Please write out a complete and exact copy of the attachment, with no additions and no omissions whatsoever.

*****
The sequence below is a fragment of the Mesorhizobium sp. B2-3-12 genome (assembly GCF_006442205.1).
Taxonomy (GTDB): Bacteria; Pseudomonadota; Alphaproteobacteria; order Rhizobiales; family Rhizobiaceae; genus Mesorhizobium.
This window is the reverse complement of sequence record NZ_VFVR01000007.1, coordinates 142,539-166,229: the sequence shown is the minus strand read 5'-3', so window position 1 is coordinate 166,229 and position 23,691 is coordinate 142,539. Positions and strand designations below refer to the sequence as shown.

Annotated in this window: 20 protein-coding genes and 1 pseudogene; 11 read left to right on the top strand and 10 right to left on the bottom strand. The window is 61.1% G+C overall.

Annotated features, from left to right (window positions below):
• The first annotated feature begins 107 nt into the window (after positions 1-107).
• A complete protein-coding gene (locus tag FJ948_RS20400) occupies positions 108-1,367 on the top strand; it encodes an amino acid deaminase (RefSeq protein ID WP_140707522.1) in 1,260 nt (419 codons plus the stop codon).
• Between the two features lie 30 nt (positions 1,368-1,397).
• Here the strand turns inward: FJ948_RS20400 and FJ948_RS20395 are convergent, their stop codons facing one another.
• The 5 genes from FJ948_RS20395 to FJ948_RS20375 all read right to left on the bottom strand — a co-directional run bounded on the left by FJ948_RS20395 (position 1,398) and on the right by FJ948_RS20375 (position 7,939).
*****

The sequence below is a fragment of the Mesorhizobium sp. B2-3-12 genome (assembly GCF_006442205.1).
Taxonomy (GTDB): Bacteria; Pseudomonadota; Alphaproteobacteria; order Rhizobiales; family Rhizobiaceae; genus Mesorhizobium.
This window is the reverse complement of sequence record NZ_VFVR01000007.1, coordinates 142,539-166,229: the sequence shown is the minus strand read 5'-3', so window position 1 is coordinate 166,229 and position 23,691 is coordinate 142,539. Positions and strand designations below refer to the sequence as shown.

Annotated in this window: 20 protein-coding genes and 1 pseudogene; 11 read left to right on the top strand and 10 right to left on the bottom strand. The window is 61.1% G+C overall.

Annotated features, from left to right (window positions below):
• The first annotated feature begins 107 nt into the window (after positions 1-107).
• A complete protein-coding gene (locus tag FJ948_RS20400) occupies positions 108-1,367 on the top strand; it encodes an amino acid deaminase (RefSeq protein ID WP_140707522.1) in 1,260 nt (419 codons plus the stop codon).
• Between the two features lie 30 nt (positions 1,368-1,397).
• Here the strand turns inward: FJ948_RS20400 and FJ948_RS20395 are convergent, their stop codons facing one another.
• The 5 genes from FJ948_RS20395 to FJ948_RS20375 all read right to left on the bottom strand — a co-directional run bounded on the left by FJ948_RS20395 (position 1,398) and on the right by FJ948_RS20375 (position 7,939).